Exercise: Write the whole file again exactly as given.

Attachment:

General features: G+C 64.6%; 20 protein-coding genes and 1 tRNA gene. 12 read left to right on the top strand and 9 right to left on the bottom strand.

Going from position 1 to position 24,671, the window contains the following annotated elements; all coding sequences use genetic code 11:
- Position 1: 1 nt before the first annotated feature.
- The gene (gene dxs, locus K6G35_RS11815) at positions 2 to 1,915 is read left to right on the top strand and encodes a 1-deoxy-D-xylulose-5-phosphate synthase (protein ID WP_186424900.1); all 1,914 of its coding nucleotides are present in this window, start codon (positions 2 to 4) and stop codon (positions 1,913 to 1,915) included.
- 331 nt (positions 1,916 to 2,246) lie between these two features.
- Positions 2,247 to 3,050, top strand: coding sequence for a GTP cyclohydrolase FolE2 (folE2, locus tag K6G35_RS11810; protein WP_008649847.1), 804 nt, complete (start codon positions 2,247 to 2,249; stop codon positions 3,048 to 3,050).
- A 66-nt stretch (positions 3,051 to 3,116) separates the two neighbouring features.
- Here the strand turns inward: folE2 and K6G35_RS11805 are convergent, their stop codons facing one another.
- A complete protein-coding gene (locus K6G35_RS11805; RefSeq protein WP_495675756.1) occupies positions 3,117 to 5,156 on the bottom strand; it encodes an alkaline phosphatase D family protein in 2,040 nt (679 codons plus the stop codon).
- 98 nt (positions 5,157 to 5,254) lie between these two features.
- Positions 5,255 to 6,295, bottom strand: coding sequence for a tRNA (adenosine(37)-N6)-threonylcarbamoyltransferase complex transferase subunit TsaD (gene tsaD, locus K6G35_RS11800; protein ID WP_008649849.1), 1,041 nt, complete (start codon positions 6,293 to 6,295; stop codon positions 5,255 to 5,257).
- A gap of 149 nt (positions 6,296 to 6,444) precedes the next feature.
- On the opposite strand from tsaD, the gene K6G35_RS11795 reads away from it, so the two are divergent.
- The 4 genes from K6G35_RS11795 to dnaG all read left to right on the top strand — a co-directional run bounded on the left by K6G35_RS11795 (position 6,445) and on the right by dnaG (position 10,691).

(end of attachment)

General features: G+C 64.6%; 20 protein-coding genes and 1 tRNA gene. 12 read left to right on the top strand and 9 right to left on the bottom strand.

Going from position 1 to position 24,671, the window contains the following annotated elements; all coding sequences use genetic code 11:
- Position 1: 1 nt before the first annotated feature.
- The gene (gene dxs, locus K6G35_RS11815) at positions 2 to 1,915 is read left to right on the top strand and encodes a 1-deoxy-D-xylulose-5-phosphate synthase (protein ID WP_186424900.1); all 1,914 of its coding nucleotides are present in this window, start codon (positions 2 to 4) and stop codon (positions 1,913 to 1,915) included.
- 331 nt (positions 1,916 to 2,246) lie between these two features.
- Positions 2,247 to 3,050, top strand: coding sequence for a GTP cyclohydrolase FolE2 (folE2, locus tag K6G35_RS11810; protein WP_008649847.1), 804 nt, complete (start codon positions 2,247 to 2,249; stop codon positions 3,048 to 3,050).
- A 66-nt stretch (positions 3,051 to 3,116) separates the two neighbouring features.
- Here the strand turns inward: folE2 and K6G35_RS11805 are convergent, their stop codons facing one another.
- A complete protein-coding gene (locus K6G35_RS11805; RefSeq protein WP_495675756.1) occupies positions 3,117 to 5,156 on the bottom strand; it encodes an alkaline phosphatase D family protein in 2,040 nt (679 codons plus the stop codon).
- 98 nt (positions 5,157 to 5,254) lie between these two features.
- Positions 5,255 to 6,295, bottom strand: coding sequence for a tRNA (adenosine(37)-N6)-threonylcarbamoyltransferase complex transferase subunit TsaD (gene tsaD, locus K6G35_RS11800; protein ID WP_008649849.1), 1,041 nt, complete (start codon positions 6,293 to 6,295; stop codon positions 5,255 to 5,257).
- A gap of 149 nt (positions 6,296 to 6,444) precedes the next feature.
- On the opposite strand from tsaD, the gene K6G35_RS11795 reads away from it, so the two are divergent.
- The 4 genes from K6G35_RS11795 to dnaG all read left to right on the top strand — a co-directional run bounded on the left by K6G35_RS11795 (position 6,445) and on the right by dnaG (position 10,691).